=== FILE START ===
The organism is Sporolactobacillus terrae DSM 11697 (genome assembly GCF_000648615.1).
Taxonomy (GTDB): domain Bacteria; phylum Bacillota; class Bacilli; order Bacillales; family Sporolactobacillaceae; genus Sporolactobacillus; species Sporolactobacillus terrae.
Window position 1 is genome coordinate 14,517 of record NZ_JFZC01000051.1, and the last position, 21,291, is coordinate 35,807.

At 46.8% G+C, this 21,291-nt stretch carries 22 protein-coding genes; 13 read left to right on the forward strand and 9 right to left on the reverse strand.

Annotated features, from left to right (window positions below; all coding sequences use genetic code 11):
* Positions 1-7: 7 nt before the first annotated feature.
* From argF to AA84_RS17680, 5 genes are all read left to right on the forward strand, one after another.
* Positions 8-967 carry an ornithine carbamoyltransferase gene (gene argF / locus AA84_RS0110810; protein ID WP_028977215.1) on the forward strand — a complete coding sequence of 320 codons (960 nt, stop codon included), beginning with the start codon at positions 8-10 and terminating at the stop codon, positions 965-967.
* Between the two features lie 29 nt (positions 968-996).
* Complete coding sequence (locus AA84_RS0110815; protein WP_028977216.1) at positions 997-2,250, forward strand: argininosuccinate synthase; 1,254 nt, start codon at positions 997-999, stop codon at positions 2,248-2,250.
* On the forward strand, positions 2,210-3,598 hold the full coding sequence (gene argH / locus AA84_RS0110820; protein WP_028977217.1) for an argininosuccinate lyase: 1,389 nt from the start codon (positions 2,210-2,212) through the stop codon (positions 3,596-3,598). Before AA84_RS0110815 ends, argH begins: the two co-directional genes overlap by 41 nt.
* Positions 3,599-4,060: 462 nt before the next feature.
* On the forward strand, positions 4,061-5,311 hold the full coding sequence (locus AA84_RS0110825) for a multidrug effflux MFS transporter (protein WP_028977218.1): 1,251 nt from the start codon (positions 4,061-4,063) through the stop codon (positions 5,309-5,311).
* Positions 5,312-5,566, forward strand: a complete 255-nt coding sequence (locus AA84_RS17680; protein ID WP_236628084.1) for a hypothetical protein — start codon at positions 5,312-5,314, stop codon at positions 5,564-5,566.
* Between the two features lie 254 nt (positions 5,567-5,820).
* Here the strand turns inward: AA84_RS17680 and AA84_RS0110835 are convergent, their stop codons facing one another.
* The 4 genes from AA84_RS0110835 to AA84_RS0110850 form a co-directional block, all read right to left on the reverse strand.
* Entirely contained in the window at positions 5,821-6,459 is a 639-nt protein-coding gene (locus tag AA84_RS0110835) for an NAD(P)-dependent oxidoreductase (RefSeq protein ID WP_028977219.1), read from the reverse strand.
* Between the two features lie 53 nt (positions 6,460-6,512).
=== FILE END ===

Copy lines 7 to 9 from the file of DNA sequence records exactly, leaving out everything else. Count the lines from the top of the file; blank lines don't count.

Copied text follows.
* From argF to AA84_RS17680, 5 genes are all read left to right on the forward strand, one after another.
* Positions 8-967 carry an ornithine carbamoyltransferase gene (gene argF / locus AA84_RS0110810; protein ID WP_028977215.1) on the forward strand — a complete coding sequence of 320 codons (960 nt, stop codon included), beginning with the start codon at positions 8-10 and terminating at the stop codon, positions 965-967.
* Between the two features lie 29 nt (positions 968-996).